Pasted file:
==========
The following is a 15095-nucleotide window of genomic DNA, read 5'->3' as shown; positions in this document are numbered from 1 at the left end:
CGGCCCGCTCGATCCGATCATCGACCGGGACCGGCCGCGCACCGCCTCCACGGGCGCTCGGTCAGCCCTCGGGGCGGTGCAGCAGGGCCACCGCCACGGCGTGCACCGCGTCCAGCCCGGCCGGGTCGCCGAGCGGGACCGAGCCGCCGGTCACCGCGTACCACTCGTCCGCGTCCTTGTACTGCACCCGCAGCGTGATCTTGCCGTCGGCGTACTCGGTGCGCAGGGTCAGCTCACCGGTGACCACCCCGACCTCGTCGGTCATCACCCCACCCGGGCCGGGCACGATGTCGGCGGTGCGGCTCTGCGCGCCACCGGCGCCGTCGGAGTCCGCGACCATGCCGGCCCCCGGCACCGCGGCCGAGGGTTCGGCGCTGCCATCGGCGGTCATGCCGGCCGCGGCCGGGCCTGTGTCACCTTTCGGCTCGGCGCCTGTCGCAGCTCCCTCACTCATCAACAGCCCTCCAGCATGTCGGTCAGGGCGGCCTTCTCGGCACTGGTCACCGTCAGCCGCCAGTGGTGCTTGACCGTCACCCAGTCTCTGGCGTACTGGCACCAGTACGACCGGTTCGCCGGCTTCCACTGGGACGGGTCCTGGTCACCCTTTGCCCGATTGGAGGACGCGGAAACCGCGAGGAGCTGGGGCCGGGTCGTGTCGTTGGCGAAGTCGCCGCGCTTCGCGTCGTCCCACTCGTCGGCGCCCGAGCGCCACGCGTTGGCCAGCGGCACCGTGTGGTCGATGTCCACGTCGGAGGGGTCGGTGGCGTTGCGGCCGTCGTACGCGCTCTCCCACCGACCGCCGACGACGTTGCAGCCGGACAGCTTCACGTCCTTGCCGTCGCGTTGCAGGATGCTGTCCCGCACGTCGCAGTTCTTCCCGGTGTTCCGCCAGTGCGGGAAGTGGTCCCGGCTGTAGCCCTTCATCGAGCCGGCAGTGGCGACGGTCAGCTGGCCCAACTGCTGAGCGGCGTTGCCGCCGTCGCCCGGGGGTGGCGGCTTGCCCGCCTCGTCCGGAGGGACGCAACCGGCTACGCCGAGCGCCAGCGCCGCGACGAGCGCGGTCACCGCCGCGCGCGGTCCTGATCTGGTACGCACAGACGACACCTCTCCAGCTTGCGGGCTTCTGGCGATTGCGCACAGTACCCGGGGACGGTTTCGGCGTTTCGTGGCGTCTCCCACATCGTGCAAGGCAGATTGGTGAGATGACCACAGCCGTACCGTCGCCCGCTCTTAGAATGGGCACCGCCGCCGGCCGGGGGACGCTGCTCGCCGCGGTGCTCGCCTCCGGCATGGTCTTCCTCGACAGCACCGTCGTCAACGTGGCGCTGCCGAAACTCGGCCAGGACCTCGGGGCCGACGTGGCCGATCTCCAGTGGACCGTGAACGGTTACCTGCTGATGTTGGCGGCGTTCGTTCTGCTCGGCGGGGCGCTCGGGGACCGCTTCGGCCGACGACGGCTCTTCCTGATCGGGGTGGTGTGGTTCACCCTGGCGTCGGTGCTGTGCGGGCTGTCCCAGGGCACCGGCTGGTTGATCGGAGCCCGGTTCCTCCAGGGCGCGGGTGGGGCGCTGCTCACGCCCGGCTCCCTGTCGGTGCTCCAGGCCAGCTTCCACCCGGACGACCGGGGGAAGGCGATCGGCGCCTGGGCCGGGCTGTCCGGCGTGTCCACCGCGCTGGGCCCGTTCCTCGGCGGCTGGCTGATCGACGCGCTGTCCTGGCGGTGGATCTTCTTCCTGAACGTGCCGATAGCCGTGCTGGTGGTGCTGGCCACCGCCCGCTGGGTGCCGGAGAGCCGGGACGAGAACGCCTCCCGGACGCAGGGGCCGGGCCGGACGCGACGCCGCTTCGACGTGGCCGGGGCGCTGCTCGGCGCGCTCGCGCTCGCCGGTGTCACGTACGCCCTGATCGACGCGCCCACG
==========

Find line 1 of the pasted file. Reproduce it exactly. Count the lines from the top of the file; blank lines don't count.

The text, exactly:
The following is a 15095-nucleotide window of genomic DNA, read 5'->3' as shown; positions in this document are numbered from 1 at the left end: